I was sitting on the lounge, after just having dinner with Daniel on the Friday night and started to feel what I would describe as bad period pain, we contacted the Private Hospital to advise them, they said you’re probably having Braxton hicks but because your carrying twins its best advised you come in. So that’s what we did, mind you being that I was only 26 weeks we had no bag packed, and were just throwing anything and everything into a bag thinking we would only be overnight at the most.
After trying at the private to stop the so called Braxton hicks, with no success, I was then transferred to Wollongong, more tests, more bloods and more internals; they decided to transfer me to Royal Women’s Randwick as a precaution.
I cannot tell you how terrified I was feeling, along with pain and the anxiety of thinking they can’t come yet, I’m only half way there! After a very uncomfortable journey by ambulance, I was taken to the delivery suite and hooked up to all kinds of machines I had never seen before, more cannulas added, more pain relief and a never ending train of nurses and doctors. Being our first pregnancy we had no idea what to expect in a delivery suite for a normal birth let alone if something was going wrong!
A scan was completed which confirmed the TTTS; in basic terms one of our twins was receiving more fluid then the other. Our smallest twin was in only 4cm of amniotic fluid and the larger in 15cm. After a few more days of back and forward up to antenatal and down to delivery, with constant monitoring of the babies heart rates every hour, it was decided that we would try to reduce the fluid by draining it directing out of me! I know right, I couldn’t believe that was even possible. The procedure basically consisted of a very large needle into my tummy and watching the fluid run out of a hose into a plastic jug, 4 litres later the procedure was over, it was always possible that by doing the procedure, it would in turn bring on labour. Our larger twin’s heart rate dropped and we were taken again down to the delivery suite for what felt like the hundredth time, as precaution.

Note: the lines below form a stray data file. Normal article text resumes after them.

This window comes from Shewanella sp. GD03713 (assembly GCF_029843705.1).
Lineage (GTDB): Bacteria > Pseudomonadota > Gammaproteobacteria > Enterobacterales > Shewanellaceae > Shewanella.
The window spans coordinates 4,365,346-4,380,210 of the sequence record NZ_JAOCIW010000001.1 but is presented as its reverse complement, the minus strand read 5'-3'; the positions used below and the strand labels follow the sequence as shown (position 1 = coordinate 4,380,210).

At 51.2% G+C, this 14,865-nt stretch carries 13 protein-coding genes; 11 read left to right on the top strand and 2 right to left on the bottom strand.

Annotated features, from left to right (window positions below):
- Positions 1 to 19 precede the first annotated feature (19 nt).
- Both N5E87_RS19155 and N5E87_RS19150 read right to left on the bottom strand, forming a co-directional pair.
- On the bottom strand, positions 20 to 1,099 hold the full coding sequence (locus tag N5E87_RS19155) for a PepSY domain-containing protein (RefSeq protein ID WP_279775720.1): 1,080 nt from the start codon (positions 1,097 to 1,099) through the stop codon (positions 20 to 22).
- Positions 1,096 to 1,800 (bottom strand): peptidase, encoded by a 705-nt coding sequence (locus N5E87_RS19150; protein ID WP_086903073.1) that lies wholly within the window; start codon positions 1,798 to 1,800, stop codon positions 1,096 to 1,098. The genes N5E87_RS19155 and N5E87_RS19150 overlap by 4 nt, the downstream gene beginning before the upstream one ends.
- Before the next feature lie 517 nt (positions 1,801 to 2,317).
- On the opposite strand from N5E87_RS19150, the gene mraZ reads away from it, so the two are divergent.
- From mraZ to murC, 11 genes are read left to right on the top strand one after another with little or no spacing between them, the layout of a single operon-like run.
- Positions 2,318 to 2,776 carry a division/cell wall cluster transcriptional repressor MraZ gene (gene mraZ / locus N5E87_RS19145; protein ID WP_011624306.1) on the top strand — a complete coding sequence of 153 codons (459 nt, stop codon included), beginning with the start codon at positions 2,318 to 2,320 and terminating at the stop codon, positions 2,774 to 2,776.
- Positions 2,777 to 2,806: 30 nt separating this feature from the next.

What I can only describe as labour pains continued for the next 24hours!
After another day of waiting we were sent for another scan to see how the babies were going, only to find that the fluid had started to build up again.
It was decided at 27weeks with two hours’ notice we were about to meet our twin boys after an emergency caesarean!